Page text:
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Unnecessary long-term exposure to antibiotics should be avoided since it increases the risk of adverse events such as renal and hepatic toxicity, health-care-related infections and antibiotic resistance. Staphylococcus aureus bacteremia (SAB) is one of the most common serious bacterial infections worldwide. Complicated SAB is typically treated with 6 weeks of antibiotics, but there are no randomized studies to guide this duration. International guidelines are not conclusive and recommend 4 to 6 weeks of treatment.



Our hypothesis is that for patients who have responded well to the initial treatment, a total antibiotic duration of 4 weeks is non-inferior to 6 weeks.



We propose a multi-center, non-inferiority, randomized controlled open trial comparing 4 versus 6

weeks of intravenous antibiotic therapy in patients with complicated SAB.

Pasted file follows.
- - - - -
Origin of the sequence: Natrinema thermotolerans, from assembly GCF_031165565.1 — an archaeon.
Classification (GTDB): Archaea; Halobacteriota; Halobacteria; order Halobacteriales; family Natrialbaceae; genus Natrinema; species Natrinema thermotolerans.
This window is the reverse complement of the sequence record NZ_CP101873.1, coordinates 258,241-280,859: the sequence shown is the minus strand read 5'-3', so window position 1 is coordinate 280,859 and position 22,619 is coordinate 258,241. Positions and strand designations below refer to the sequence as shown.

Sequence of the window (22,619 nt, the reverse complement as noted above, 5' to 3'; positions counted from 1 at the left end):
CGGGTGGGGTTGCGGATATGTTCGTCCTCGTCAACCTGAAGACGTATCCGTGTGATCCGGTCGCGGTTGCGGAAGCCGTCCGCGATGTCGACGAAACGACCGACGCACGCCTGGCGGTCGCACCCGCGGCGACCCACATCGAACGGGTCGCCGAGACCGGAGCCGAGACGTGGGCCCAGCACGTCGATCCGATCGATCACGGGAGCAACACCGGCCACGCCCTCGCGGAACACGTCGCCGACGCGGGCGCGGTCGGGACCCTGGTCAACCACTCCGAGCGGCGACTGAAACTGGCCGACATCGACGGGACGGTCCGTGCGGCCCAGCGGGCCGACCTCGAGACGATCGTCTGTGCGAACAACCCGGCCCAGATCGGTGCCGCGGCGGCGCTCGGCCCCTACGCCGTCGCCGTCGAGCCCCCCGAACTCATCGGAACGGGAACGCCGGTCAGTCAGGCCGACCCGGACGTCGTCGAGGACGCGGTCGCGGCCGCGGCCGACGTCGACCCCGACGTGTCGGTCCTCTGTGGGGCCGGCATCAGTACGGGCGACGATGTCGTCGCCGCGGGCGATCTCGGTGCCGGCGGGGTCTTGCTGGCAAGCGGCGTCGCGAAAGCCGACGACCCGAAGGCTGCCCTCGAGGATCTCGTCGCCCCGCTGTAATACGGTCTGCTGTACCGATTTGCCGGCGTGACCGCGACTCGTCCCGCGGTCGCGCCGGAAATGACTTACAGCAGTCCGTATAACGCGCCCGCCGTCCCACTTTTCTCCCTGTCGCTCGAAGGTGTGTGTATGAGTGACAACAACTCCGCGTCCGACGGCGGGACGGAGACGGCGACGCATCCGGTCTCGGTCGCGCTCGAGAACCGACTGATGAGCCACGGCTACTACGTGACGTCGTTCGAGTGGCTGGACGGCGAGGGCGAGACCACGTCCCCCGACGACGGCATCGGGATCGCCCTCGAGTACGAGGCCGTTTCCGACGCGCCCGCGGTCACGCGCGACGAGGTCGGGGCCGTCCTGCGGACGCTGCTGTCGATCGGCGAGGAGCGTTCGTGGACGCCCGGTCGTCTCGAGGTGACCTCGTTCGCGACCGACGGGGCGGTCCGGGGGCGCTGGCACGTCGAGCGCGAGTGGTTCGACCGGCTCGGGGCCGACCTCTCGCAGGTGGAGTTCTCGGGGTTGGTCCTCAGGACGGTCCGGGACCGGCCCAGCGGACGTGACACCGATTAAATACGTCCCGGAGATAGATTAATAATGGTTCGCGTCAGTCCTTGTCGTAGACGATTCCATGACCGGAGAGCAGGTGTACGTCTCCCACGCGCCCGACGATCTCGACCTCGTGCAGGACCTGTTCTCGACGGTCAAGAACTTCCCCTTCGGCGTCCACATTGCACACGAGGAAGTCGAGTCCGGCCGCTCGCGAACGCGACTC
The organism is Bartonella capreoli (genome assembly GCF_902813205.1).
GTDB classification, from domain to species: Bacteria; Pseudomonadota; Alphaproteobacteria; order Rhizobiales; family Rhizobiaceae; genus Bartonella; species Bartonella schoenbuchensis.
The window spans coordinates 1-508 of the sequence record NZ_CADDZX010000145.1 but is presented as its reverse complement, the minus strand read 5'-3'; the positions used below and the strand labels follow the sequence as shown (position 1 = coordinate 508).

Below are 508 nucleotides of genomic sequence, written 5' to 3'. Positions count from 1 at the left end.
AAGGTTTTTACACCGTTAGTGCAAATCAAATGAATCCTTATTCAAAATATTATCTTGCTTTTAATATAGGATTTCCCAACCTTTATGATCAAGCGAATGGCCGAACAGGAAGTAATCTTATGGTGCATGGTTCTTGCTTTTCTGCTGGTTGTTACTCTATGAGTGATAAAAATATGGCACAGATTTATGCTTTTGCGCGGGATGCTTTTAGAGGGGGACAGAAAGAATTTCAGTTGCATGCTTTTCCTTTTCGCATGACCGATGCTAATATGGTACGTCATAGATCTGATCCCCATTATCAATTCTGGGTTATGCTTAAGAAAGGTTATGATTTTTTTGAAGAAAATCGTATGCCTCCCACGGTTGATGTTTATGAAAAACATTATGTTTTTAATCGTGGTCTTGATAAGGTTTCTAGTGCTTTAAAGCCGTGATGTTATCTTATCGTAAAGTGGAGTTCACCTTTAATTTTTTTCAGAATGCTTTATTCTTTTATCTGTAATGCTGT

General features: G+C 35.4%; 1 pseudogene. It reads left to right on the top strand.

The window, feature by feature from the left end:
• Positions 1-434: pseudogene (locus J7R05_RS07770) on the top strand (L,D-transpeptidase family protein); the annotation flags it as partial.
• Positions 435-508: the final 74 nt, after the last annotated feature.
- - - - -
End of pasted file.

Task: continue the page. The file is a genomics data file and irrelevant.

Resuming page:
Adults with methicillin-sensitive complicated SAB in stable condition will be eligible for inclusion. They will be randomized to stop antibiotic treatment after either 4 or 6 weeks and will be followed up for 6 months after treatment cessation. Patients with methicillin-resistant S. aureus (MRSA) infections, with any undrained abscess, or with infected prosthetic material will be excluded.



The primary endpoint is a composite of all-cause mortality or relapse of bacteremia. Secondary outcomes will include antibiotic-related toxicity, perceived quality of life and societal costs.



Assuming a primary endpoint occurrence of 10%, a sample size of n=396 is required in order to prove non-inferiority with a margin of 7.5%, a one-sided a of 0.05 and ß of 0.20. Survival models will be used for the primary time-to-event outcome among intention-to-treat and per-protocol populations.

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